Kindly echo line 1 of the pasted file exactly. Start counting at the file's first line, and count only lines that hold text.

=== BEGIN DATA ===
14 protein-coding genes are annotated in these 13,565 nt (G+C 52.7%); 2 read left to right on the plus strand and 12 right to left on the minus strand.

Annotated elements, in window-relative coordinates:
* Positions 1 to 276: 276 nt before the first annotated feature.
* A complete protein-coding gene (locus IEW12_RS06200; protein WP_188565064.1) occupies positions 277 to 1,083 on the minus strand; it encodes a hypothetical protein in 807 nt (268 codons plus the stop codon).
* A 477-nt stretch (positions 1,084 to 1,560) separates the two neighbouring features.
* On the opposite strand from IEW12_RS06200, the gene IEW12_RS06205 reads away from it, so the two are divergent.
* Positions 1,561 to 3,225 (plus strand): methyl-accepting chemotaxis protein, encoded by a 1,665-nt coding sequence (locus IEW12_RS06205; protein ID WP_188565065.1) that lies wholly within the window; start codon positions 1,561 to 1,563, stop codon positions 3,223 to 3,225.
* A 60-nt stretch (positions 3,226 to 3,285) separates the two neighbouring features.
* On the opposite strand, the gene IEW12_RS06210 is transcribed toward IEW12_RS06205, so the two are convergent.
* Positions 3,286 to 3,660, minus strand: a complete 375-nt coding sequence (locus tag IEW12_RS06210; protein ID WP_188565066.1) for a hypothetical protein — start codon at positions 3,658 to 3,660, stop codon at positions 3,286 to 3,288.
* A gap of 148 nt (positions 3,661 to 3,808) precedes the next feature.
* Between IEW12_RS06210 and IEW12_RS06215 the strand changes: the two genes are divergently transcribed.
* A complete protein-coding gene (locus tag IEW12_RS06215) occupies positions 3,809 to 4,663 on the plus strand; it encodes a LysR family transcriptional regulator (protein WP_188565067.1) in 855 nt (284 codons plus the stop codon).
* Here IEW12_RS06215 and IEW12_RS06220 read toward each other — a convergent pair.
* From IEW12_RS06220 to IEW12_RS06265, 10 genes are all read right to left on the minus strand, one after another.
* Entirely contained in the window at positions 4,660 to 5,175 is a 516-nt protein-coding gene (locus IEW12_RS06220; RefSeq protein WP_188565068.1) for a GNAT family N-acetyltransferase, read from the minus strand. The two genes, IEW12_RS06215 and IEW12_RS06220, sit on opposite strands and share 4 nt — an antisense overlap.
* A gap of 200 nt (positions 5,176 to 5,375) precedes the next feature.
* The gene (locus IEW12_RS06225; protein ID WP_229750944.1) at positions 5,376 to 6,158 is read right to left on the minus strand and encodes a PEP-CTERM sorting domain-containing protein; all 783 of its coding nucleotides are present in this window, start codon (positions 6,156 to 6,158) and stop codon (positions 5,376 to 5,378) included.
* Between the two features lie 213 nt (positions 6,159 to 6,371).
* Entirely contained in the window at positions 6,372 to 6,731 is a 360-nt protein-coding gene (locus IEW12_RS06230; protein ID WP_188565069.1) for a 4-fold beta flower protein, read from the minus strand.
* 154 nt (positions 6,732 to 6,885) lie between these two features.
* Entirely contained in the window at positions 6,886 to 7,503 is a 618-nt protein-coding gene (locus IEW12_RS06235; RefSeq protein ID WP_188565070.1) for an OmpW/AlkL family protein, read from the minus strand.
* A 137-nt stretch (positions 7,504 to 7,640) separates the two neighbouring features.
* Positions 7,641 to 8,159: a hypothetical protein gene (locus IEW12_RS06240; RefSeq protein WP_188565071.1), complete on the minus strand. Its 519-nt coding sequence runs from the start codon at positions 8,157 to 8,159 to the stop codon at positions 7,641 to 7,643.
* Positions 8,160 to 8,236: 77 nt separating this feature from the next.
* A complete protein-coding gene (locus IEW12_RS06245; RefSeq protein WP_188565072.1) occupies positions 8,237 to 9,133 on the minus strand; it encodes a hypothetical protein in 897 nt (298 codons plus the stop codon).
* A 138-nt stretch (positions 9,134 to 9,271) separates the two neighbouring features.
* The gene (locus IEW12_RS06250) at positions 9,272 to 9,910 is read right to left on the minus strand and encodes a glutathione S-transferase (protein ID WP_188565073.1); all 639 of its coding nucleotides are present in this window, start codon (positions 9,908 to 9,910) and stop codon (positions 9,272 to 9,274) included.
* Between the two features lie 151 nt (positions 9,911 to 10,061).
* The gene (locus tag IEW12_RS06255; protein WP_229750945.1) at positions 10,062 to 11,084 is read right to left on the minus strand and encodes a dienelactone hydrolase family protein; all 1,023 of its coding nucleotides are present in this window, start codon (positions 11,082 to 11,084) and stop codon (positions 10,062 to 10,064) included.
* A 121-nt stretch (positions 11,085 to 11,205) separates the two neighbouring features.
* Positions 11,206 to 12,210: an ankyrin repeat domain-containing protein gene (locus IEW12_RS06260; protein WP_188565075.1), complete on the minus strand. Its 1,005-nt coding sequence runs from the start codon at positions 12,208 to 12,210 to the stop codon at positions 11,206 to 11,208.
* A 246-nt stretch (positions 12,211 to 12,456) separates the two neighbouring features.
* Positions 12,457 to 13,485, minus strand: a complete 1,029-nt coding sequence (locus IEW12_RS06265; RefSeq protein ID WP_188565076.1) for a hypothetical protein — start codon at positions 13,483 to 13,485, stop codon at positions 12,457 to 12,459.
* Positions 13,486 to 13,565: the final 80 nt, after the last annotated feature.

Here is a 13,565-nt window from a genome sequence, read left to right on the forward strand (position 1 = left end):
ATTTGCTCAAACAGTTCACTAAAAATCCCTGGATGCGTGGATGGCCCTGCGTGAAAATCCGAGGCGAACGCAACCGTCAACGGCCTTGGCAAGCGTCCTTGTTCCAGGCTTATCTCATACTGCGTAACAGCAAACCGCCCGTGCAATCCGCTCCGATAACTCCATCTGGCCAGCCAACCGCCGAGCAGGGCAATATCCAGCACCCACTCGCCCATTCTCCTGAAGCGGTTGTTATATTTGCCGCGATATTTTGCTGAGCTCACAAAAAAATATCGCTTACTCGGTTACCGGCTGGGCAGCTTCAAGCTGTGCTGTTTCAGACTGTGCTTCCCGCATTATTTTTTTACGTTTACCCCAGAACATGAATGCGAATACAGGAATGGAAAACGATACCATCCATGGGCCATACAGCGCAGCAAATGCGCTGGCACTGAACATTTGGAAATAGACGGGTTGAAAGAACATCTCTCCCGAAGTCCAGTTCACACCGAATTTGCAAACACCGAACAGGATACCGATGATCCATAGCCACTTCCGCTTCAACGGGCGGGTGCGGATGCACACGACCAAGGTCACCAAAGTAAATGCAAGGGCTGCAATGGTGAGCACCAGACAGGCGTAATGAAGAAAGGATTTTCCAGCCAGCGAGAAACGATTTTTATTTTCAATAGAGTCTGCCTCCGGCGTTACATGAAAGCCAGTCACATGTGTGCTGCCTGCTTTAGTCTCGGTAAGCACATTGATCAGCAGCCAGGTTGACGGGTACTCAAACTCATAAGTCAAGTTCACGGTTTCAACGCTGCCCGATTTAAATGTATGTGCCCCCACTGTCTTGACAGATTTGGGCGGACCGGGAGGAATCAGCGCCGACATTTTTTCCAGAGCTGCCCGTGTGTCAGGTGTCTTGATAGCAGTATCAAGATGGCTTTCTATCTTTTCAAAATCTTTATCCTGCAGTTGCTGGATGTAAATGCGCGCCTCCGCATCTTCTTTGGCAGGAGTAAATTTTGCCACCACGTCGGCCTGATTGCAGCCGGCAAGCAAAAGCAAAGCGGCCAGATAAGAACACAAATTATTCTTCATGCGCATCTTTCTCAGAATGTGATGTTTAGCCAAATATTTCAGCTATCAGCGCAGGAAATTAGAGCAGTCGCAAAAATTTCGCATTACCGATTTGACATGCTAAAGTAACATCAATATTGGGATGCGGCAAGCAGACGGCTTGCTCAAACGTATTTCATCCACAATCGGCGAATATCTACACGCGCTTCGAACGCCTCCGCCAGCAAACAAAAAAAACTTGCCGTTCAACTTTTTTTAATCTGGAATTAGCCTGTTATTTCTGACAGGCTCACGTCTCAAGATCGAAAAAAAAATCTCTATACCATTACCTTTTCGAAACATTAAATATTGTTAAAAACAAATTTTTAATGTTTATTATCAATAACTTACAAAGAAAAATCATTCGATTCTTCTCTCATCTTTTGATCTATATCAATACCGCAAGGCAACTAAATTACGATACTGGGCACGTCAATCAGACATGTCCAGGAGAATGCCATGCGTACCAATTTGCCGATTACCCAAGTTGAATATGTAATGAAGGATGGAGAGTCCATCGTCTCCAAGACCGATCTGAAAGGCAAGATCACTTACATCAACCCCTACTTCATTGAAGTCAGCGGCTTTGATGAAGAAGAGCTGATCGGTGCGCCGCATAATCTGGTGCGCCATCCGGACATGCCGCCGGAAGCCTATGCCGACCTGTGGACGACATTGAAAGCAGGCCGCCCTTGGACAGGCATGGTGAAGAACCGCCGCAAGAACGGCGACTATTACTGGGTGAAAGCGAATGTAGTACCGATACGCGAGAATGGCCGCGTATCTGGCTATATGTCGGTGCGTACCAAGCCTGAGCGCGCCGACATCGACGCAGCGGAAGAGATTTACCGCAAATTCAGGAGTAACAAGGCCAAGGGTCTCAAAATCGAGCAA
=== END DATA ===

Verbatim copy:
14 protein-coding genes are annotated in these 13,565 nt (G+C 52.7%); 2 read left to right on the plus strand and 12 right to left on the minus strand.